Judicial Review and Courts Bill – we get a mention, but not by name


Yesterday the Judicial Review and Courts Bill was debated in Committee. The Opposition were trying to get rid of Clause 1 which would allow, under some circumstances, judges to impose Suspended or Prospective-only Quashing Orders when a party, perhaps a party such as Wild Justice, wins a Judicial Review of a decision by a statutory body. This could mean, as we understand it, that you or we could take a legal challenge, at considerable expense, win it by persuading the courts that the public body had behaved unlawfully, but instead of getting a rapid change to matters on the ground such resolution of an unlawful state of affairs would be postponed. So you win, but nothing changes for ages.

As the coalition of countryside and environmental organisations, Wildlife and Countryside Link, say:

Judicial Review is an important tool for securing remedies for unlawful decisions which will or could harm the environment.

Clause 1 of the Judicial Review Bill introduces changes to JR that could make it impossible for claimants to secure effective remedies for unlawful decisions.

As currently drafted, clause 1 would … introduc[e] the possibility (through suspended and prospective quashing orders) that the decision could be found unlawful, but the remedy denied or delayed and harmful consequences allowed to continue.

Claimants faced with this potential outcome will be significantly less likely to invest time and money overcoming the considerable JR hurdles, for fear of wasted effort and expense. The knowledge that winning might not actually prevent the damage that prompted litigation could prevent many potential claimants from starting proceedings.


The Justice Minister, James Cartlidge MP, did his job in opposing the amendment on this subject, thus:

Amendment 1 and amendments 2 and 3, which are consequential on amendment 1, would remove one of the new tools we are proposing—namely, prospective-only quashing or quashing with limited retrospective effect. Let me remind the House of an example I have used previously of a real situation where the existence of the remedy could have been useful. It occurred when Natural England, in response to a threatened judicial review, decided to revoke general licences enabling farmers, landowners and gamekeepers to shoot pest birds. The revocation created immediate chaos for licence holders. I do not seek to re-litigate this case in the Chamber, but as I have said before, had the proposed remedies been available, Natural England may have been more willing to contest the judicial review, knowing that even if the existing licensing scheme was found to be unlawful, the court had the ability to protect past reliance on old licences. Such cases provide a tangible example of how more flexible remedies will allow courts to respond pragmatically and assist our constituents, rather than detract from their interests.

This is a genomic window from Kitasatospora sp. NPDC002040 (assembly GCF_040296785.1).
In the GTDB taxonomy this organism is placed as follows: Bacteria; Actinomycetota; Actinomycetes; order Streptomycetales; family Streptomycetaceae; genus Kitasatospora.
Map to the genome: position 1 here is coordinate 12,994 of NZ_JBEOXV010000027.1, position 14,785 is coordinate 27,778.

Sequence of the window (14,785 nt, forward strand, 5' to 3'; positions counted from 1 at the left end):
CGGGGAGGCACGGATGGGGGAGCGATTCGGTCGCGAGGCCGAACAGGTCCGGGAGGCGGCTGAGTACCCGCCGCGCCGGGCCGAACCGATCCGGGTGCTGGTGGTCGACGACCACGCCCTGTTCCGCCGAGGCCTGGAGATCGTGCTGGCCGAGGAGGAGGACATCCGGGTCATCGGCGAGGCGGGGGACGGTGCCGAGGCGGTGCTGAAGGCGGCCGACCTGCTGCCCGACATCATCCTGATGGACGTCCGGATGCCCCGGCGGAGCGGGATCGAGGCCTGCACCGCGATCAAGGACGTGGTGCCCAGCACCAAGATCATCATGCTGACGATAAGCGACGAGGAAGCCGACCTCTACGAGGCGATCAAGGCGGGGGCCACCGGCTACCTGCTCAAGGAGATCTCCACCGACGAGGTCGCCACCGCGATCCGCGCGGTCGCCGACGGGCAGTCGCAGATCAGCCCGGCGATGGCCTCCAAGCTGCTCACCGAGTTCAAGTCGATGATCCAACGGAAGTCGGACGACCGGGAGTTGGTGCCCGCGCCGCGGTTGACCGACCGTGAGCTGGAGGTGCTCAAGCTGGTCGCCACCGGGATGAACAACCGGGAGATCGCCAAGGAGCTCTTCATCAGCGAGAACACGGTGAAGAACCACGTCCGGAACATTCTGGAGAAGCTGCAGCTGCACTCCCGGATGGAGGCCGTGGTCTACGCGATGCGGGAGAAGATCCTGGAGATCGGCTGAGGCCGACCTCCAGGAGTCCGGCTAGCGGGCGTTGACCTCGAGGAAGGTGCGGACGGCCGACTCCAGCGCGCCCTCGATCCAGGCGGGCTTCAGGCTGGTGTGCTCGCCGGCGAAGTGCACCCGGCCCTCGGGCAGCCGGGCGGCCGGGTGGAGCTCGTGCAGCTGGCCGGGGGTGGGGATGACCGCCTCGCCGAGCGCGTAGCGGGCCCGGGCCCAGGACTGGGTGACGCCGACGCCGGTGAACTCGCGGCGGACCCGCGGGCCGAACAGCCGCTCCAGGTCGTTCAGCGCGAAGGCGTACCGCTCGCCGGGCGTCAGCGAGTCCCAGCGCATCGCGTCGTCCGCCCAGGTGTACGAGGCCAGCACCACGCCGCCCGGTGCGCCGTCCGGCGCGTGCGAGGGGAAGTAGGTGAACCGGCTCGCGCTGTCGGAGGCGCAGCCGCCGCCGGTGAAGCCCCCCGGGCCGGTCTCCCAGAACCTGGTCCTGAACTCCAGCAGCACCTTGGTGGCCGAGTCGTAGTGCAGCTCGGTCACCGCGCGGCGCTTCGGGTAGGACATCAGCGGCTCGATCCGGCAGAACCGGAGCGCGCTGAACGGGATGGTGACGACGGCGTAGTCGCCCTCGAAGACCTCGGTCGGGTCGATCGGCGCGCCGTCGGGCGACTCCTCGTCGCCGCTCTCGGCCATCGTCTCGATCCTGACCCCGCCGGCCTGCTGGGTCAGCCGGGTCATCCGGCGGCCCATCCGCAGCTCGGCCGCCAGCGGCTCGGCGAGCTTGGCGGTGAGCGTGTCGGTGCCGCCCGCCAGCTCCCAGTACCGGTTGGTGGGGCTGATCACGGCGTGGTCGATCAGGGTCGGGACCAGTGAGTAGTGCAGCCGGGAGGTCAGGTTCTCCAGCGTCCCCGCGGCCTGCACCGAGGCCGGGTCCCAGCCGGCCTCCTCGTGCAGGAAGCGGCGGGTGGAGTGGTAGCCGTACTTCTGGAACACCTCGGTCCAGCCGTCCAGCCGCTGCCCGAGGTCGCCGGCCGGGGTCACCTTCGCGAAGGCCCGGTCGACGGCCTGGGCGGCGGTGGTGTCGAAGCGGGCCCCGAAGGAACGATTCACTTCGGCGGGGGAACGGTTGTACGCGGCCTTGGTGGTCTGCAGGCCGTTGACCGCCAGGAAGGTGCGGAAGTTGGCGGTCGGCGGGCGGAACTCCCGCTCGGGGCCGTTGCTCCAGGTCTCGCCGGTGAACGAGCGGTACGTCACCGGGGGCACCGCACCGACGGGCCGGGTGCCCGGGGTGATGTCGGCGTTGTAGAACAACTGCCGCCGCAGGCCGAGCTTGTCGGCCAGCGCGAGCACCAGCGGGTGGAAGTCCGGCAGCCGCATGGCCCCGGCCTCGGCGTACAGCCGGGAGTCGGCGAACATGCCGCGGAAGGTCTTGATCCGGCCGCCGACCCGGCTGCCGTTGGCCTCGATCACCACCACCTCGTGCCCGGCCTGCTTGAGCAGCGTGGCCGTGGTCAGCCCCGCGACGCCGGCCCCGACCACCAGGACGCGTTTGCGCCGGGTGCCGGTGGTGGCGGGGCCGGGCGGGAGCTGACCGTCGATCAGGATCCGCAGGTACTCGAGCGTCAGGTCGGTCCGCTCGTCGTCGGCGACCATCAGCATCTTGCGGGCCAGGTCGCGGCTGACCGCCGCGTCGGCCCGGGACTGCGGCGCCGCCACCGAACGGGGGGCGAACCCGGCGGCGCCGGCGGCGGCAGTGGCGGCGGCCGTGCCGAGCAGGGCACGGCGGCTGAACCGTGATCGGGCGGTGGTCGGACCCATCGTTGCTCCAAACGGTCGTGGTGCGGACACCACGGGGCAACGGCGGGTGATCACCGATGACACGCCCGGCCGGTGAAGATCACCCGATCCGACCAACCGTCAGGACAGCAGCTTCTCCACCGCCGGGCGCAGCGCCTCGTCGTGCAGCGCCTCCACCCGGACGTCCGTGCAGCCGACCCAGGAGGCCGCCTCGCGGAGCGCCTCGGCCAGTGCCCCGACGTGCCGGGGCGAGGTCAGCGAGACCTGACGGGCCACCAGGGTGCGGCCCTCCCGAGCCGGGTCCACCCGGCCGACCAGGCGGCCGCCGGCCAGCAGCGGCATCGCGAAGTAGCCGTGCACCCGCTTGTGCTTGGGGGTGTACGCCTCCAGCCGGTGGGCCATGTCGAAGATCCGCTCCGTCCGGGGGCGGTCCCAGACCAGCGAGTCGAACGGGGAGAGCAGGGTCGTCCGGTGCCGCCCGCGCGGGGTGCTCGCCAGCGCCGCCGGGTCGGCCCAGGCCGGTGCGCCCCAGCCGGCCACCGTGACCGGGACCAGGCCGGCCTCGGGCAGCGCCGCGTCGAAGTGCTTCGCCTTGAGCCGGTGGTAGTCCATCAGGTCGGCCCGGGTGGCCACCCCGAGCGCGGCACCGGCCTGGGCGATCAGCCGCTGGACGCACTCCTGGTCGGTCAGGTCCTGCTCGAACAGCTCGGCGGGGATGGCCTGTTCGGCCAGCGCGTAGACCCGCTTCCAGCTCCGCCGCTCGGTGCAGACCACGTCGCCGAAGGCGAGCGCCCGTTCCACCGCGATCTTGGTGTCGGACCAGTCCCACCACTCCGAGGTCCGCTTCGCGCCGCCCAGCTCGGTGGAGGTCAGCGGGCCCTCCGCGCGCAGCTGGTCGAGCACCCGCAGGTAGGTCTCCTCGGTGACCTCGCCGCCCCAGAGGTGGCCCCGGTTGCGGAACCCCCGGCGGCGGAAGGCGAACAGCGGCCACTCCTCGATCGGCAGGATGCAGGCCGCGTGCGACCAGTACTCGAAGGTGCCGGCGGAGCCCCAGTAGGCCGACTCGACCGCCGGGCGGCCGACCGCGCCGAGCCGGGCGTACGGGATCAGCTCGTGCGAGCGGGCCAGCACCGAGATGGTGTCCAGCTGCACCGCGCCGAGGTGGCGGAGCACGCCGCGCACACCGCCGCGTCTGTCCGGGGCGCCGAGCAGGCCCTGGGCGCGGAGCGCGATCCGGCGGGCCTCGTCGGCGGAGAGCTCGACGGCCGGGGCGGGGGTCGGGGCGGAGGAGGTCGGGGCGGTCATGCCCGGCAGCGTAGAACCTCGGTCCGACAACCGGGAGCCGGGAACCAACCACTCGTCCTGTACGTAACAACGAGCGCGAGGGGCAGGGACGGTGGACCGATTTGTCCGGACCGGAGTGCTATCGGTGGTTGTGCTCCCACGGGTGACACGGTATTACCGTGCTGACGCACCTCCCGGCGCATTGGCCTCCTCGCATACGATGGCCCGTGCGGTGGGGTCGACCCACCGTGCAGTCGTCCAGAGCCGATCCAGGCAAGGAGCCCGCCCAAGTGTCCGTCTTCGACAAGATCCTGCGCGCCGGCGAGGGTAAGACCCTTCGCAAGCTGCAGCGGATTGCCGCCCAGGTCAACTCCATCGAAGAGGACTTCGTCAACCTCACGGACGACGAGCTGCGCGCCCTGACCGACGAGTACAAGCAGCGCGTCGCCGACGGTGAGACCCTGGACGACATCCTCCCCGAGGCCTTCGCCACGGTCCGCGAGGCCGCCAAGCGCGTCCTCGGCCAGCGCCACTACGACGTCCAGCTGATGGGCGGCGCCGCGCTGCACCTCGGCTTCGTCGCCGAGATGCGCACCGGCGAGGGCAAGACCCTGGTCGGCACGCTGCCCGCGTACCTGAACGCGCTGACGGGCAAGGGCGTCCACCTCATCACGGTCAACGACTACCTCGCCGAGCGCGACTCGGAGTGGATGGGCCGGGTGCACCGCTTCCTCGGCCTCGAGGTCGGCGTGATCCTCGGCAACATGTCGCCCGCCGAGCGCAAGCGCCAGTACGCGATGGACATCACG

Column 910 https://hansard.parliament.uk/commons/2022-01-25/debates/7807EF40-EB32-461F-9594-9BB21B919988/JudicialReviewAndCourtsBill

That real situation was Wild Justice’s (they dare not name us, we are treated like V***emort) successful legal challenge of Natural England’s unlawful general licences – the challenge that has led the way to significant changes of general licences across the UK (and we hope there is more to come).

Read the last sentence of the Minister’s words. He’s saying that the fact that the general licences were unlawful is very inconvenient to his constituents but what he might really mean is that it is a bit inconvenient to a tiny proportion of his constituents who were using those unlawful general licences but with whom he tended to associate himself. Or, that even if the licences were unlawful then it should be possible, under the government’s proposals, to carry on the behaviours unlawfully permitted to save some gamekeepers any inconvenience. It’s a very strange example to choose, but it’s interesting that it was the best he could do, and may not be the wisest line to take for a government mired in controversy over whether laws are meant for everyone except themselves.

It’s interesting that the Justice minister suggests that in future Natural England might have taken the case to court – really? Knowing, as they did, on the basis of the strongest and clearest legal advice that their licences were unlawful? Really? And at public expense fight a doomed case? Really?

What does this government really mean by the courts ‘responding pragmatically’? It should not mean turning a blind eye to unlawfulness and allowing it to persist. But that is the message we take from the minister’s own words on why Clause 1 is such a good thing. Why is a Justice Minister arguing for continued unlawfulness rather than a rapid adoption of the law? Mr Cartlidge, are you in the right job?

Maybe the Minister should have a chat with his fellow Conservative and former Cabinet minister, David Davies MP, who said;

Judicial review is a cornerstone of British democracy. It empowers everyday people to challenge decisions made by public bodies. Whether it be central government or local authorities, rule makers are held accountable by ordinary people. This is a small, but important, check on the balance of powers in our democracy.